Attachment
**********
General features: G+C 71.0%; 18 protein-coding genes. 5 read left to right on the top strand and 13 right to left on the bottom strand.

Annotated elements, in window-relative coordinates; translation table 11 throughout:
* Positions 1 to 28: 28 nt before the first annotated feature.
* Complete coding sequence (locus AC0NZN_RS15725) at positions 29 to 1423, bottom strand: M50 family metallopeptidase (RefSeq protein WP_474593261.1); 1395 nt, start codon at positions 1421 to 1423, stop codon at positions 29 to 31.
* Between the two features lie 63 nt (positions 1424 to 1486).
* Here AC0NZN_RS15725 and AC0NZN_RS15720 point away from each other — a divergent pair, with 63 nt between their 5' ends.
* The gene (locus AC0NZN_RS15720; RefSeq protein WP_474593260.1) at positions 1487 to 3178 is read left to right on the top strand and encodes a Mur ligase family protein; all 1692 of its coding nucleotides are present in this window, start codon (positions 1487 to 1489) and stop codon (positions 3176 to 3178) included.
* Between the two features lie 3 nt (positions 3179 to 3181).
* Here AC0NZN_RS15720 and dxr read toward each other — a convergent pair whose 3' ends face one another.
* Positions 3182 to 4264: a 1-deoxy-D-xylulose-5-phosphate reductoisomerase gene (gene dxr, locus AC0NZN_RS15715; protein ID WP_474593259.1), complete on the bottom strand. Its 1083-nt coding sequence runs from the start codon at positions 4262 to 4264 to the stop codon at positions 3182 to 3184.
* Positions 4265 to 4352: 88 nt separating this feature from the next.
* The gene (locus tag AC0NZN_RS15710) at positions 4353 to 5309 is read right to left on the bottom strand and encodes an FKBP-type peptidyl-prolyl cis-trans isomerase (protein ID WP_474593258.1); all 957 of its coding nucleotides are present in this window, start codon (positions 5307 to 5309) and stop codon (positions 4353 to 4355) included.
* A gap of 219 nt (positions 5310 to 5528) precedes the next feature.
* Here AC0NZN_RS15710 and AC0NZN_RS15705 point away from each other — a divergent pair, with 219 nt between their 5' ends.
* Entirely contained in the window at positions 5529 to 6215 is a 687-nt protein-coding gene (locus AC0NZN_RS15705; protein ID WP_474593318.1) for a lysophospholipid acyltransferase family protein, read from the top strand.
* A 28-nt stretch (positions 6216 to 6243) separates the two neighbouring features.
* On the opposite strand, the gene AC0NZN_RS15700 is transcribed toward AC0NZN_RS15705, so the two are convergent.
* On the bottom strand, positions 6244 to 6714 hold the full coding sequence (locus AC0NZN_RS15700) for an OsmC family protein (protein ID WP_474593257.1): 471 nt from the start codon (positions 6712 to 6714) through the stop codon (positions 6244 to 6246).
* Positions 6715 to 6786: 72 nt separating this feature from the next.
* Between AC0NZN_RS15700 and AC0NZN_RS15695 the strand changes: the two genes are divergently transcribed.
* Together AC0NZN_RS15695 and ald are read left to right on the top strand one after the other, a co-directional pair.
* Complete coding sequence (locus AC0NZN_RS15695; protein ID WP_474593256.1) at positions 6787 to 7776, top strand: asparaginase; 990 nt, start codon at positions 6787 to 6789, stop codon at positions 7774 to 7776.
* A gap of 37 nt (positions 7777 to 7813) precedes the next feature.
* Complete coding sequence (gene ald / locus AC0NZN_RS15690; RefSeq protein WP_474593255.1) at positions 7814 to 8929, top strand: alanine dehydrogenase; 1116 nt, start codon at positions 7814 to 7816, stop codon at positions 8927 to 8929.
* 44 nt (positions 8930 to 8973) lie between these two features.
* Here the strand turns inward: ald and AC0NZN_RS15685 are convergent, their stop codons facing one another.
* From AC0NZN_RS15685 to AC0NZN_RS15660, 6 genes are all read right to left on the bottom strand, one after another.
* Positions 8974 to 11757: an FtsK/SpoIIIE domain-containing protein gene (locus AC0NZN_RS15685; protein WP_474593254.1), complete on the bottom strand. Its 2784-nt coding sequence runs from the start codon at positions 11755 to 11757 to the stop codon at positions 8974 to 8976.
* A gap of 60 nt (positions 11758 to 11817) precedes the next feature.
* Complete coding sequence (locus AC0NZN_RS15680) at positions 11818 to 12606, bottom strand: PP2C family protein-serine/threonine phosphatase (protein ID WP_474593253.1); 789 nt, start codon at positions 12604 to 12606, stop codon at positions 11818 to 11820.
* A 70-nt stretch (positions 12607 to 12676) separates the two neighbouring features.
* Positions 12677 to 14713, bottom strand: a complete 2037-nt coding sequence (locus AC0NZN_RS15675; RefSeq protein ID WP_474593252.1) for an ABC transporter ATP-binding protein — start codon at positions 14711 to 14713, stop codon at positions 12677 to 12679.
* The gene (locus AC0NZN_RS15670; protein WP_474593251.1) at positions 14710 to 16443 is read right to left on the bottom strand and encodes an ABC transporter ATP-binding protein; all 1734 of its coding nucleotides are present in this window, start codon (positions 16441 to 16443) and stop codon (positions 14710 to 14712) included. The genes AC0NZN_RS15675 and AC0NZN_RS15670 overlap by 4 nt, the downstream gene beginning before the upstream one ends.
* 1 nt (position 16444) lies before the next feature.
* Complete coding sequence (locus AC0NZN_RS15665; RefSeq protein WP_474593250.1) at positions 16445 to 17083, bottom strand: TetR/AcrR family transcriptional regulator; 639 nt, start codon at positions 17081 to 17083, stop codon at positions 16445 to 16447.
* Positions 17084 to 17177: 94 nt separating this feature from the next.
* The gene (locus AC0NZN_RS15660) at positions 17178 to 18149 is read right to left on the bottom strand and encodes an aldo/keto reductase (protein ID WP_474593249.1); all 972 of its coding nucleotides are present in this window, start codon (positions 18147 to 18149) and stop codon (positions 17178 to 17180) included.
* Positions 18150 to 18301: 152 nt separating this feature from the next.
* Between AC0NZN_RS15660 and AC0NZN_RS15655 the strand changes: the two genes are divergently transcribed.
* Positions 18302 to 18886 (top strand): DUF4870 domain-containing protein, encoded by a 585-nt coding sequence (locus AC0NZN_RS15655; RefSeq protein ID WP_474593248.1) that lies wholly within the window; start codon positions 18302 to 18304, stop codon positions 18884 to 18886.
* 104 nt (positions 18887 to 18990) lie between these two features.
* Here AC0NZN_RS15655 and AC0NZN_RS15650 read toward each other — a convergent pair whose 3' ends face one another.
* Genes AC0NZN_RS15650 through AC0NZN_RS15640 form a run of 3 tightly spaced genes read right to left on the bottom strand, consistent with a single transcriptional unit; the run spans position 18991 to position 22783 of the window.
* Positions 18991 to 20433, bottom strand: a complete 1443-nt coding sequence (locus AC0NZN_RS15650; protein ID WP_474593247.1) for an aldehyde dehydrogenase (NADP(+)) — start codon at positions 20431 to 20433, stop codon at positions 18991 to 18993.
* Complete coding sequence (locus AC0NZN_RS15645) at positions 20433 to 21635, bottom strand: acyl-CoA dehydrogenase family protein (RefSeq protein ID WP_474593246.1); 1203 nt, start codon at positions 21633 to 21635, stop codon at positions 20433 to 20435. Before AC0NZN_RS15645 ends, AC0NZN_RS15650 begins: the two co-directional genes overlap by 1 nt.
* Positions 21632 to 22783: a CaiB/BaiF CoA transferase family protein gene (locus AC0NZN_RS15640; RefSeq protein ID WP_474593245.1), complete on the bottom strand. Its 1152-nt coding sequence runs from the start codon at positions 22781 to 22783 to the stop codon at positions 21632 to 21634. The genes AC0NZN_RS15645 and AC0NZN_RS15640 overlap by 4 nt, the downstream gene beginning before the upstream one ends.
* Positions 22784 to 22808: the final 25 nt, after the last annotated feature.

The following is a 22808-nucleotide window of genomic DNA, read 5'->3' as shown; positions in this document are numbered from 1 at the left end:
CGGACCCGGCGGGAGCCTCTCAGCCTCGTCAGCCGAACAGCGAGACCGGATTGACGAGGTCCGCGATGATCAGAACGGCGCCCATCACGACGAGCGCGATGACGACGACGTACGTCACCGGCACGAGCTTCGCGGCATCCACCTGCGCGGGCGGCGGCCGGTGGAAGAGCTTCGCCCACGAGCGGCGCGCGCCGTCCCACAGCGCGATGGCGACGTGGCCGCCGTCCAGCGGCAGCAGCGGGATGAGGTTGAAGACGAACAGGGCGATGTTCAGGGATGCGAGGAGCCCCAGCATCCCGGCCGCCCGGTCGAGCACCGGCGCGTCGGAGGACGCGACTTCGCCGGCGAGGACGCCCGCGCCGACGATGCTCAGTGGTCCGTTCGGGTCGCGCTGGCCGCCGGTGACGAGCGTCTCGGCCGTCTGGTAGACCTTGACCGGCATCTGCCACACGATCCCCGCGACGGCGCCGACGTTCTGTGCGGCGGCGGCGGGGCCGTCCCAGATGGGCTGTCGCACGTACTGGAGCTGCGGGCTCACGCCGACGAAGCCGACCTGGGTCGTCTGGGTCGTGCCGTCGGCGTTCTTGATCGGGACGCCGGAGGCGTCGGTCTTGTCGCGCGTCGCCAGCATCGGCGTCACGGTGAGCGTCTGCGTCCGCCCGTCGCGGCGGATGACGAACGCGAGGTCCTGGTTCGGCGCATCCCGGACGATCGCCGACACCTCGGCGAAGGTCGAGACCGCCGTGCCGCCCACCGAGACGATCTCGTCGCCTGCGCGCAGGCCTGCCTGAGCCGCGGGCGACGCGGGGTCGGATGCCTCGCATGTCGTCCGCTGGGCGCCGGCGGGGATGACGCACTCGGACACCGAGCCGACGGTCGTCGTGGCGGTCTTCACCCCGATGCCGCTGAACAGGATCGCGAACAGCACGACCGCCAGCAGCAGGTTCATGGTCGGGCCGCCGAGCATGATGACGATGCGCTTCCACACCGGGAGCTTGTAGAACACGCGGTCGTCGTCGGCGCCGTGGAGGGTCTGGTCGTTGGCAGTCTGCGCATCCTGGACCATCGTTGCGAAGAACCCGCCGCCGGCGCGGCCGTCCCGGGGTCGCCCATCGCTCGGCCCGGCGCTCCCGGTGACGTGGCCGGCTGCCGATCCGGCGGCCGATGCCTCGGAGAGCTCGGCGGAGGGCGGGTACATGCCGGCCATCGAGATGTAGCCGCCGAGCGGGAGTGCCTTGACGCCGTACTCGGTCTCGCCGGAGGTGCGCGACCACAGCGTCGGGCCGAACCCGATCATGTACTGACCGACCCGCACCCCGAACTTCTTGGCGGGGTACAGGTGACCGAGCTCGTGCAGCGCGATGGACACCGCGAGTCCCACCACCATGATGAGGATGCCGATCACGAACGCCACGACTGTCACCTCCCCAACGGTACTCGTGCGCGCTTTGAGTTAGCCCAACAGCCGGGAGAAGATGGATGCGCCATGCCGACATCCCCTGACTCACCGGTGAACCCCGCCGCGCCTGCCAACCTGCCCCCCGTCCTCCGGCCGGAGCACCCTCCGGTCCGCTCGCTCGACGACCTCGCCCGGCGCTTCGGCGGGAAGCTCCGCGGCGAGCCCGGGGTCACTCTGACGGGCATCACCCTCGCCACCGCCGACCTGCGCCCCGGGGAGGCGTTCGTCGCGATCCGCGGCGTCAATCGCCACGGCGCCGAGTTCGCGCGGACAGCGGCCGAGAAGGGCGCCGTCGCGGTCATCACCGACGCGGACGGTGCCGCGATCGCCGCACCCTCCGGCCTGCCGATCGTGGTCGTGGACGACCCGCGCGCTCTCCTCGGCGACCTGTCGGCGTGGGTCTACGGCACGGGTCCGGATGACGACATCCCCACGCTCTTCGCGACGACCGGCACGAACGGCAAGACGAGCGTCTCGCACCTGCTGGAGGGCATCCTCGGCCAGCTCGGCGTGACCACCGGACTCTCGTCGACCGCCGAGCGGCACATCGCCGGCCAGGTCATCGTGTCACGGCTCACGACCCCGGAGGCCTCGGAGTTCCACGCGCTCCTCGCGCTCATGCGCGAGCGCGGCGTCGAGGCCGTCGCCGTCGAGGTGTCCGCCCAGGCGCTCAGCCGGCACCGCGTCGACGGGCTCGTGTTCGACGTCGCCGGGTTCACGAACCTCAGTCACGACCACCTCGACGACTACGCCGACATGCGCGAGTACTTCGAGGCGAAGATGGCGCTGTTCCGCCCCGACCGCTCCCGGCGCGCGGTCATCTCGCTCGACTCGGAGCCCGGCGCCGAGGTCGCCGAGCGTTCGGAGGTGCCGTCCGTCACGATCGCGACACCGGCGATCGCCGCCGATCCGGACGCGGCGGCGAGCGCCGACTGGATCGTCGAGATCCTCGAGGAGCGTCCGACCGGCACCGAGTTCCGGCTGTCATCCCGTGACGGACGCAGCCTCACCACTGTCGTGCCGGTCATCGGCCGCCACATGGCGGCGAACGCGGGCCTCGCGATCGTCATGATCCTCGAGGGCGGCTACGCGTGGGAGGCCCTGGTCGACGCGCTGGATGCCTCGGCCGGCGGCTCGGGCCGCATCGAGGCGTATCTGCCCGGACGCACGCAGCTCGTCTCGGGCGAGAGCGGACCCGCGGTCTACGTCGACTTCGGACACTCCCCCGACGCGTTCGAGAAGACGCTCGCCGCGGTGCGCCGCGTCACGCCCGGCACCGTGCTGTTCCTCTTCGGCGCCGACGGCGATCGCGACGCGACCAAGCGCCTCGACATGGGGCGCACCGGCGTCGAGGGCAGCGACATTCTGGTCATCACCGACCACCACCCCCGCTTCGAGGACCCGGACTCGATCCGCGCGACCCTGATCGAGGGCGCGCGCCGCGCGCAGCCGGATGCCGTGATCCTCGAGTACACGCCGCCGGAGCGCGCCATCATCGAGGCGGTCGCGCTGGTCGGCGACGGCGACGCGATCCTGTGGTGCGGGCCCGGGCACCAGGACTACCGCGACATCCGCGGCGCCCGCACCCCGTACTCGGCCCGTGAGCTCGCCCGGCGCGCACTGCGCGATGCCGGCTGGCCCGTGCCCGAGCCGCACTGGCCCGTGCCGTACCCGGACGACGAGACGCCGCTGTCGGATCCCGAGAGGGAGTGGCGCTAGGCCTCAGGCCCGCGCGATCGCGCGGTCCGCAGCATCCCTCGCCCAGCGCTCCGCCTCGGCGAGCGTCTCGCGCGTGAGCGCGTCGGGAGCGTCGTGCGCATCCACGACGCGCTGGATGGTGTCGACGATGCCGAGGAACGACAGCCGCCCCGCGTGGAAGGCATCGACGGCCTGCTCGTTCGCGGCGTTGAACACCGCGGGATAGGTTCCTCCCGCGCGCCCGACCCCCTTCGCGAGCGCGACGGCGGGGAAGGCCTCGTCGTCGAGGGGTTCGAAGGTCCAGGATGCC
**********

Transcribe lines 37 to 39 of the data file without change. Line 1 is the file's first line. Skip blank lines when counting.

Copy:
* The gene (locus AC0NZN_RS15660) at positions 17178 to 18149 is read right to left on the bottom strand and encodes an aldo/keto reductase (protein ID WP_474593249.1); all 972 of its coding nucleotides are present in this window, start codon (positions 18147 to 18149) and stop codon (positions 17178 to 17180) included.
* Positions 18150 to 18301: 152 nt separating this feature from the next.
* Between AC0NZN_RS15660 and AC0NZN_RS15655 the strand changes: the two genes are divergently transcribed.